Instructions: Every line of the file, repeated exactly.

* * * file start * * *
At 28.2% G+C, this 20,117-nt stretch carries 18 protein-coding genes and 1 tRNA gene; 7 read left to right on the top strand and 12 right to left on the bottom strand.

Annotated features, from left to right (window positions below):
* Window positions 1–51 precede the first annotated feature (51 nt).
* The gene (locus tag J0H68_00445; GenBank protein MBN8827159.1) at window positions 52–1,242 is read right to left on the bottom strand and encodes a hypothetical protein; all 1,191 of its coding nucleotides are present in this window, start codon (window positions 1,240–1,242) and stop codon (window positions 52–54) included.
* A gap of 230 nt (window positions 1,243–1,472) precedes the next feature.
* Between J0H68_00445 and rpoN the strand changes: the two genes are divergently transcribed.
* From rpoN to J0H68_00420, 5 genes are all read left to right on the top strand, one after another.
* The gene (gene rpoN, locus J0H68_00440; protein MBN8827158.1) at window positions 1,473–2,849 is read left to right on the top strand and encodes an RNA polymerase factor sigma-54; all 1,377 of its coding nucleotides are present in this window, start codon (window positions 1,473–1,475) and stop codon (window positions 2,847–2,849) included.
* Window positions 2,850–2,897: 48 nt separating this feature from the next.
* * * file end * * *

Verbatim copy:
At 28.2% G+C, this 20,117-nt stretch carries 18 protein-coding genes and 1 tRNA gene; 7 read left to right on the top strand and 12 right to left on the bottom strand.

Annotated features, from left to right (window positions below):
* Window positions 1–51 precede the first annotated feature (51 nt).
* The gene (locus tag J0H68_00445; GenBank protein MBN8827159.1) at window positions 52–1,242 is read right to left on the bottom strand and encodes a hypothetical protein; all 1,191 of its coding nucleotides are present in this window, start codon (window positions 1,240–1,242) and stop codon (window positions 52–54) included.
* A gap of 230 nt (window positions 1,243–1,472) precedes the next feature.
* Between J0H68_00445 and rpoN the strand changes: the two genes are divergently transcribed.
* From rpoN to J0H68_00420, 5 genes are all read left to right on the top strand, one after another.
* The gene (gene rpoN, locus J0H68_00440; protein MBN8827158.1) at window positions 1,473–2,849 is read left to right on the top strand and encodes an RNA polymerase factor sigma-54; all 1,377 of its coding nucleotides are present in this window, start codon (window positions 1,473–1,475) and stop codon (window positions 2,847–2,849) included.
* Window positions 2,850–2,897: 48 nt separating this feature from the next.